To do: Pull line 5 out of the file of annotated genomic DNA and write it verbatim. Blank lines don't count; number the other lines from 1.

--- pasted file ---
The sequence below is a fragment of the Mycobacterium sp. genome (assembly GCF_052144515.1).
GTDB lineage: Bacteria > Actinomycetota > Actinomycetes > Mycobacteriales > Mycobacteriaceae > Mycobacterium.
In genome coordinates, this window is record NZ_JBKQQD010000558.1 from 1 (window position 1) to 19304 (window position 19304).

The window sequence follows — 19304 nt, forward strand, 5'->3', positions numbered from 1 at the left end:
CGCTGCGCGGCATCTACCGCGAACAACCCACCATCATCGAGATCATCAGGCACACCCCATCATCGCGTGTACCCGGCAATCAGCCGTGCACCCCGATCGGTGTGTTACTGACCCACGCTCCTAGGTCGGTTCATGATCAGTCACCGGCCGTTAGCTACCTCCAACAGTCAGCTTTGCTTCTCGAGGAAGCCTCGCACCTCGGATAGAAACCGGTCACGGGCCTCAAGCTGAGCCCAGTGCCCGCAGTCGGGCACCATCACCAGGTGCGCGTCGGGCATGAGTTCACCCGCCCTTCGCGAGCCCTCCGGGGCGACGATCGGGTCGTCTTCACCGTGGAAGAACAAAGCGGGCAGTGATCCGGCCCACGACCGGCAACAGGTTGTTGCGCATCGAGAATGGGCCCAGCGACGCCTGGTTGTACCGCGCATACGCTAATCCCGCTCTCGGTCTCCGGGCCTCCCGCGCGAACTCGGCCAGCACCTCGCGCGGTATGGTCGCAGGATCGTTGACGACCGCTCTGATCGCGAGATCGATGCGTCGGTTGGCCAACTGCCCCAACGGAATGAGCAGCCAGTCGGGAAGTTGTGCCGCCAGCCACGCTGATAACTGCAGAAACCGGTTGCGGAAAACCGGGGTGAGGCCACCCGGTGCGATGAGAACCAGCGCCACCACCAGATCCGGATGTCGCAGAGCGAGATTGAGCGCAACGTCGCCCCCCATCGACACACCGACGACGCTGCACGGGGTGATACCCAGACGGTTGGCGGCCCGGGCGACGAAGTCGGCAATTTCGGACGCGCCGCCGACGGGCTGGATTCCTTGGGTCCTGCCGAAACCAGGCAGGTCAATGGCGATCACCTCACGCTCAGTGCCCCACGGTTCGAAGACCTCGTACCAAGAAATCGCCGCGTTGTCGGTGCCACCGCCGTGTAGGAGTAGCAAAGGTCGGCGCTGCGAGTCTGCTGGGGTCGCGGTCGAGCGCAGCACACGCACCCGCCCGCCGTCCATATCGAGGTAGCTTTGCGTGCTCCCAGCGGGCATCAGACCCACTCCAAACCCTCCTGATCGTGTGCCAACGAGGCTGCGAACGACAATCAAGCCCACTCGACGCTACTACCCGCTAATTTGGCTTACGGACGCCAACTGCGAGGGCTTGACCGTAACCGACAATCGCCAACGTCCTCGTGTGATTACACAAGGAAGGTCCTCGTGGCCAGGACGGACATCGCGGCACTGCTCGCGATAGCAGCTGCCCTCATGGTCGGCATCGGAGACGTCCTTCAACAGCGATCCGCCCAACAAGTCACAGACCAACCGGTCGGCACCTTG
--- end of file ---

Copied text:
CGCTGCGCGGCATCTACCGCGAACAACCCACCATCATCGAGATCATCAGGCACACCCCATCATCGCGTGTACCCGGCAATCAGCCGTGCACCCCGATCGGTGTGTTACTGACCCACGCTCCTAGGTCGGTTCATGATCAGTCACCGGCCGTTAGCTACCTCCAACAGTCAGCTTTGCTTCTCGAGGAAGCCTCGCACCTCGGATAGAAACCGGTCACGGGCCTCAAGCTGAGCCCAGTGCCCGCAGTCGGGCACCATCACCAGGTGCGCGTCGGGCATGAGTTCACCCGCCCTTCGCGAGCCCTCCGGGGCGACGATCGGGTCGTCTTCACCGTGGAAGAACAAAGCGGGCAGTGATCCGGCCCACGACCGGCAACAGGTTGTTGCGCATCGAGAATGGGCCCAGCGACGCCTGGTTGTACCGCGCATACGCTAATCCCGCTCTCGGTCTCCGGGCCTCCCGCGCGAACTCGGCCAGCACCTCGCGCGGTATGGTCGCAGGATCGTTGACGACCGCTCTGATCGCGAGATCGATGCGTCGGTTGGCCAACTGCCCCAACGGAATGAGCAGCCAGTCGGGAAGTTGTGCCGCCAGCCACGCTGATAACTGCAGAAACCGGTTGCGGAAAACCGGGGTGAGGCCACCCGGTGCGATGAGAACCAGCGCCACCACCAGATCCGGATGTCGCAGAGCGAGATTGAGCGCAACGTCGCCCCCCATCGACACACCGACGACGCTGCACGGGGTGATACCCAGACGGTTGGCGGCCCGGGCGACGAAGTCGGCAATTTCGGACGCGCCGCCGACGGGCTGGATTCCTTGGGTCCTGCCGAAACCAGGCAGGTCAATGGCGATCACCTCACGCTCAGTGCCCCACGGTTCGAAGACCTCGTACCAAGAAATCGCCGCGTTGTCGGTGCCACCGCCGTGTAGGAGTAGCAAAGGTCGGCGCTGCGAGTCTGCTGGGGTCGCGGTCGAGCGCAGCACACGCACCCGCCCGCCGTCCATATCGAGGTAGCTTTGCGTGCTCCCAGCGGGCATCAGACCCACTCCAAACCCTCCTGATCGTGTGCCAACGAGGCTGCGAACGACAATCAAGCCCACTCGACGCTACTACCCGCTAATTTGGCTTACGGACGCCAACTGCGAGGGCTTGACCGTAACCGACAATCGCCAACGTCCTCGTGTGATTACACAAGGAAGGTCCTCGTGGCCAGGACGGACATCGCGGCACTGCTCGCGATAGCAGCTGCCCTCATGGTCGGCATCGGAGACGTCCTTCAACAGCGATCCGCCCAACAAGTCACAGACCAACCGGTCGGCACCTTG